Any meaningful concept of religious freedom within public life continues to shrivel under the mau-mauing of the cultural left. It appears that Indiana’s attempt to protect religious freedom will now occasion a hapless diminution of it, as cowed Republican politicians seek to appease secularist bullies by amending the new law to their satisfaction.
The coming amendment will apparently make it clear to Christians and other religious who own businesses that they may not opt out of providing services at gay weddings. Under existing Indiana law, they can opt out in many parts of the state. So in a cruel irony that testifies to the power of the cultural left, Indiana’s version of the Religious Freedom Restoration Act will end up making the religious more vulnerable to lawsuits.
On Sunday, ABC’s George Stephanopoulos repeatedly hectored Mike Pence, Indiana’s governor, with the question: “If a florist in Indiana refuses to serve a gay couple at their wedding, is that legal now in Indiana?” Pence declined to answer the question. But the truth is that it was already legal before this new law passed. And why shouldn’t it be? Pence should have thrown the question back at Stephanopoulos: Do you believe that Indiana should change existing law to force owners of businesses to participate at gay weddings?
Coercing conscientious objectors into supplying a service at a gay wedding is a blatant violation of a historically Christian country’s tradition of religious freedom. Calling that conscientious objection “discrimination” is absurd. Discrimination connotes an act of unquestionable immorality. But there is nothing immoral about declining to serve at a gay wedding. A country not in thrall to gay activism would recognize that as an obvious and reasonable exemption from nondiscrimination laws.
Perhaps holding the view that such an exemption is legitimate, Pence avoided giving an answer to Stephanopoulos’s bullying question. But now under constant pounding from secularists and financial pressure from the business community, Pence is waving the white flag. He implied at a Tuesday press conference that he should have given Stephanopoulos the answer he wanted. He assured reporters that no denial of gay wedding services will be permitted under the new law. He then went back to singing the praises of religious freedom’s vitality. But how vital can religious freedom be if it doesn’t even apply to Christians dragooned into aiding and abetting gay weddings?
That is a far more serious violation of religious freedom than laws interfering with Peyote-smoking or the design of Amish carriages. Liberals can accept a trivialized conception of religious freedom that makes them feel like large-minded benefactors of “religious minorities.” But doctrinal Christians are a different story. They don’t count in the eyes of liberals as a religious minority, even though they increasingly are, and their supposedly eccentric views don’t command any sensitivity whatsoever.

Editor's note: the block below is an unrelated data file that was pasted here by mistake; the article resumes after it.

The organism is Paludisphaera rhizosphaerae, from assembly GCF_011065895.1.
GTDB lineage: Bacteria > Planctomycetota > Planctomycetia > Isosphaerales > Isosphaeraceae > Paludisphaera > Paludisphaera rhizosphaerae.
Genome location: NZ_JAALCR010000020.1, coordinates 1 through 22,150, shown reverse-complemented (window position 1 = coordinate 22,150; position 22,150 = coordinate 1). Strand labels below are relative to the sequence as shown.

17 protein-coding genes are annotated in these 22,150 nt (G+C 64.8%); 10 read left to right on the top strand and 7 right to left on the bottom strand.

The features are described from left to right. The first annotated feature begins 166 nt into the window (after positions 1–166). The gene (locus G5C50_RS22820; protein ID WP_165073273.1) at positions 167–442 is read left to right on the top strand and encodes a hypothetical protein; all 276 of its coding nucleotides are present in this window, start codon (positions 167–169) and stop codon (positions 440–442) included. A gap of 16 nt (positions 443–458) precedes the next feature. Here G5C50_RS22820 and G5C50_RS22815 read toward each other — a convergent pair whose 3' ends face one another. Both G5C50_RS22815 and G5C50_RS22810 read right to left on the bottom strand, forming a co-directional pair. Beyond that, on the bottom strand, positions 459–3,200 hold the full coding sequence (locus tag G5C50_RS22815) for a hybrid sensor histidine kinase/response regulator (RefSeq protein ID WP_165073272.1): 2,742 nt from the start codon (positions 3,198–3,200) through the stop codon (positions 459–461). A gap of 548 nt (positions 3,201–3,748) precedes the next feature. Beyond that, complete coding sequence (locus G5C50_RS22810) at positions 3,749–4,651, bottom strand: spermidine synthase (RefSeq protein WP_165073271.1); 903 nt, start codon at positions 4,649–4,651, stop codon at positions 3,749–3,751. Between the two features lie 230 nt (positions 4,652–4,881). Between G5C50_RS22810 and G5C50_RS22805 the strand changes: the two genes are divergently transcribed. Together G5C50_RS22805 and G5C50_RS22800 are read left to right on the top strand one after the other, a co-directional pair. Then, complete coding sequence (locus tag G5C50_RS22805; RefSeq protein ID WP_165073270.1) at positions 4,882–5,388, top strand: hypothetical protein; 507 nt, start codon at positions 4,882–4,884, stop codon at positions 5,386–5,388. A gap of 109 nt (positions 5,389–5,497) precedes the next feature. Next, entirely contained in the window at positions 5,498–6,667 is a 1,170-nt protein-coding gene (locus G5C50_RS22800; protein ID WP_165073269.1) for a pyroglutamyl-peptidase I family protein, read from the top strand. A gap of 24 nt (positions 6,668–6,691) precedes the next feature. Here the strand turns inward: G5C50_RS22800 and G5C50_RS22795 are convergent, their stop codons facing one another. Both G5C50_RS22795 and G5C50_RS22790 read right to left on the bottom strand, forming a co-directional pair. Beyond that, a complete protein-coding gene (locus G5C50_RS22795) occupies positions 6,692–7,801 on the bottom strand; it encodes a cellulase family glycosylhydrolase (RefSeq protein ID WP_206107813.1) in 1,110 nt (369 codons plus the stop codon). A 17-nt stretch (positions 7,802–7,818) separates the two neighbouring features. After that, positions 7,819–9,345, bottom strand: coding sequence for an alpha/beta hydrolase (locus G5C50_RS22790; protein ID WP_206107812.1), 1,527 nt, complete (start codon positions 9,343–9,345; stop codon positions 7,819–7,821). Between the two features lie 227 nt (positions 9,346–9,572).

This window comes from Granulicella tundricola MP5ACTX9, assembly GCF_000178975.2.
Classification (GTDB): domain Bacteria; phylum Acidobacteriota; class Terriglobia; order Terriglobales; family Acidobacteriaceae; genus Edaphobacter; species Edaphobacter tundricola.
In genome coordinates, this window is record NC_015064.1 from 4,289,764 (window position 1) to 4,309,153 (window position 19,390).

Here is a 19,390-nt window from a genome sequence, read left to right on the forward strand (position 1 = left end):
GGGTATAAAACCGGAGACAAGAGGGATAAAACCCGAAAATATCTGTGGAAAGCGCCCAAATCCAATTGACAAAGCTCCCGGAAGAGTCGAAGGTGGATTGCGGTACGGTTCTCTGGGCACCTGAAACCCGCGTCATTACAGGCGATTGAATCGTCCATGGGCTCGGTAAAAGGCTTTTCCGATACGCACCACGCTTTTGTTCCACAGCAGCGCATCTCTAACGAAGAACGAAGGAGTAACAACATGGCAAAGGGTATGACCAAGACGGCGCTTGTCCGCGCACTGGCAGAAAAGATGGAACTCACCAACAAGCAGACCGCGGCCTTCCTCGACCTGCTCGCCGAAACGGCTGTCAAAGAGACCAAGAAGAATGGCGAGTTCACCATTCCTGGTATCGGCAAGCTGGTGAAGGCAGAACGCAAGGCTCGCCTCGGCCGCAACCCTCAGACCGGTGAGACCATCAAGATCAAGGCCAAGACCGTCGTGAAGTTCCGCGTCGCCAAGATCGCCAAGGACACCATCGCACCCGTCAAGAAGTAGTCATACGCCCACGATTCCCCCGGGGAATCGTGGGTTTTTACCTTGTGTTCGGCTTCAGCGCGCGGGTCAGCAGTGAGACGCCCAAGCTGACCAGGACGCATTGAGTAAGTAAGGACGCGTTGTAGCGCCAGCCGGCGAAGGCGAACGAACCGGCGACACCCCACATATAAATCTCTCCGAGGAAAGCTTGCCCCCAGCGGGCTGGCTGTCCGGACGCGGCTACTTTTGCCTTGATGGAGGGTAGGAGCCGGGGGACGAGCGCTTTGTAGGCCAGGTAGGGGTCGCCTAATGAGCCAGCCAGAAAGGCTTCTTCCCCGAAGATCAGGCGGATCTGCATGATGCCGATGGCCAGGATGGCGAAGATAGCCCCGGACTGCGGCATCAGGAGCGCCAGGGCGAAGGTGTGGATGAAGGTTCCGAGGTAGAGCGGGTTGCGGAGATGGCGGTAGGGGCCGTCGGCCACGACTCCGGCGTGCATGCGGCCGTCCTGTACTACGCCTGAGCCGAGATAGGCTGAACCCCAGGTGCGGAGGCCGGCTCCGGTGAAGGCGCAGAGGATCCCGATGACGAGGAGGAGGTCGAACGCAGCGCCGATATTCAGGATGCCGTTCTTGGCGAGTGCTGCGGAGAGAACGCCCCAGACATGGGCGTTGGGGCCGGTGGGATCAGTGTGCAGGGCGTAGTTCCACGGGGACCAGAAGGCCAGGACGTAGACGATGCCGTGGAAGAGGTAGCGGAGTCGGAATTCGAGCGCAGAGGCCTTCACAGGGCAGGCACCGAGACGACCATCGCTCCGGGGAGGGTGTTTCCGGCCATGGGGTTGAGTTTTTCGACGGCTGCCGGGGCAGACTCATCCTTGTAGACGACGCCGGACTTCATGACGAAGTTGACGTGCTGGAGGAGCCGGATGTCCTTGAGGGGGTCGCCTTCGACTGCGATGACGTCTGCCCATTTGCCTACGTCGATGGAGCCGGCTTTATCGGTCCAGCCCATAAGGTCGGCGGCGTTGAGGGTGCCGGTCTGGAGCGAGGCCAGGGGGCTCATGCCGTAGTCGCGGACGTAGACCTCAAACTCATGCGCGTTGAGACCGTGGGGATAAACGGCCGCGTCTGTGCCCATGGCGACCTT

Under the guise of eliminating discrimination, the cultural left seeks to purge Christians from public life. It cannot abide any dissent from the new morality. The goal is not to increase access to business services but to destroy the remaining Christian witness against gay marriage. This drive won’t stop at the doors of a few holdouts within the wedding industry. The cultural left will bust those doors down and then move toward the doors of churches and religious organizations.
Societal banishment awaits any religion that clings to traditional belief. It is not hard to imagine localities, states, and the federal government in time cutting off all benefits and ties with religions that refuse to perform gay weddings or fail to affirm in their teachings and practices all things LGBT as morally good.
The standard of religious freedom grows weaker by the year. The religious are supposed to feel grateful that its ministers haven’t yet been forced to preside at gay weddings. According to Obama, that is proof he respects religious freedom. But even that laughably low standard of religious freedom will be breached at least indirectly, when the cultural left starts to clamor for the denial of tax-exempt status to such ministers.
The temperament of the cultural left is totalitarian. There is no reason to think that it will accept any space between church and state. It views the state as morally above the church and considers it the prerogative of the state to secularize religion. Just as it has forced conservative states like Indiana to capitulate to the new morality, so it will pressure conservative churches into succumbing as well.
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